While the data of diversity is far from the only commitment Indiana University has to diversity and inclusion, it is the foundation upon which other important efforts can be based. By documenting concrete metrics like percentage of minority students on campus, as well as retention and graduation rate of minority students, the university is able to gauge which efforts are working, what measures can be improved, and what progress has been made on building a truly diverse and inclusive campus. More importantly, however, the numbers of diversity represent the many students who are able to access and succeed in the learning environment Indiana University seeks to provide.
It is this importance that drives the evaluation of the university’s most recent diversity data by the Office of the Vice President for Diversity, Equity, and Multicultural Affairs (OVPDEMA). As a whole, this data suggests that the various diversity-focused initiatives at Indiana University are working, with the student population diversifying considerably over the last decade. Evaluating this progress will be key to OVPDEMA’s efforts to foster diversity and inclusion, building on these positive trends into the future.
The most recent version of this data, published in 2018, shows that Indiana University’s efforts to recruit a more diverse student body has fostered success over the past decade. Since 2005, the enrollment of minority students at IU has increased by 87.8 percent, growing from 13.9 percent of the IU student population to 25.1 percent today. This figure is higher than the minority population of Indiana, which rests at 23.3 percent. In particular, the Hispanic/Latino, Asian, and American Indian populations at IU have experienced the highest growth, with 193.1 percent, 145 percent, and 170.8 percent increases, respectively. The African American student population also showed modest increases, as it grew by 22.7 percent in that same period.
In evaluating this data, it is critical to establish how the metrics internally used by OVPDEMA to mark progress differ from those used on a national level. The latter is reported to the U.S. Department of Education’s Integrated Postsecondary Education Data System (IPEDS) for the purposes of comparing institutions nationwide. Since 2010, IPEDS has stipulated that diversity data of student populations be collected using a two-question format; the first question asks respondents whether they are Hispanic or Latino, while the second question asks respondents to indicate one or more races from a provided list. If respondents indicate multiple races, their race is reported only as “Two or More Races,” preventing students who identify as more than one race from being reflected accurately. Additionally, if a respondent indicates that they are Hispanic or Latino in the first question, their selections in the second question are not reported, even if they identify as more than one race; for the purposes of the IPEDS data, they are only categorized as Hispanic or Latino.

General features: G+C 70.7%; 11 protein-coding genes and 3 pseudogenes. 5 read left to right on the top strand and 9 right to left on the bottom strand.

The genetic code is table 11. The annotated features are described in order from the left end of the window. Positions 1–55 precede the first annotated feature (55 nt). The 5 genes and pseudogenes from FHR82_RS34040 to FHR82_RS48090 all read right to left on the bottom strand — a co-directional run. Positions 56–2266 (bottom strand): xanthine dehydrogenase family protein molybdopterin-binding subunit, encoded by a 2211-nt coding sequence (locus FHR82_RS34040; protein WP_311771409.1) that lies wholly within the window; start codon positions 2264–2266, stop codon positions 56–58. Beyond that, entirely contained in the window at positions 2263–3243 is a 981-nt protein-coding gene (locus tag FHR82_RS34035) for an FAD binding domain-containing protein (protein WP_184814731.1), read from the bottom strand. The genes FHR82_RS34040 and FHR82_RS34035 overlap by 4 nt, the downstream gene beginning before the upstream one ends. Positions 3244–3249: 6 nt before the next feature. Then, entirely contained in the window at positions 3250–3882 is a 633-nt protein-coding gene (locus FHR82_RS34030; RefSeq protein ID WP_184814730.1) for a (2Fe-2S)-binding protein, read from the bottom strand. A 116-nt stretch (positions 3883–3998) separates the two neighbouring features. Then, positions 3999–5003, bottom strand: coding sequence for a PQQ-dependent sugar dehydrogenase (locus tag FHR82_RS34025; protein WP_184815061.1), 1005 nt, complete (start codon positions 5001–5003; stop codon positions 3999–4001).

OVPDEMA has recognized that the limitations of the IPEDS data mean that it alone does not fully capture the diversity of students at Indiana University, regardless of its value as a whole. For this reason, OVPDEMA collects and uses additional metrics to supplement the data collected for IPEDS for the purpose of meeting federal requirements. This methodology lists multiracial students in the categories they selected and does not identify Hispanic or Latino students solely by that category. Doing so allows OVPDEMA to more accurately capture the diversity of IU’s student population, allowing students to be represented as they prefer to identify.
In pursuing this broader approach to the way it measures diversity at IU, OVPDEMA ensures that the numbers behind its diversity efforts do not erase or misrepresent the people they are meant to describe. While this undoubtedly benefits the accuracy of the data itself, it also reflects a key priority for OVPDEMA: that all of the office’s efforts be grounded in the human needs of the community it serves.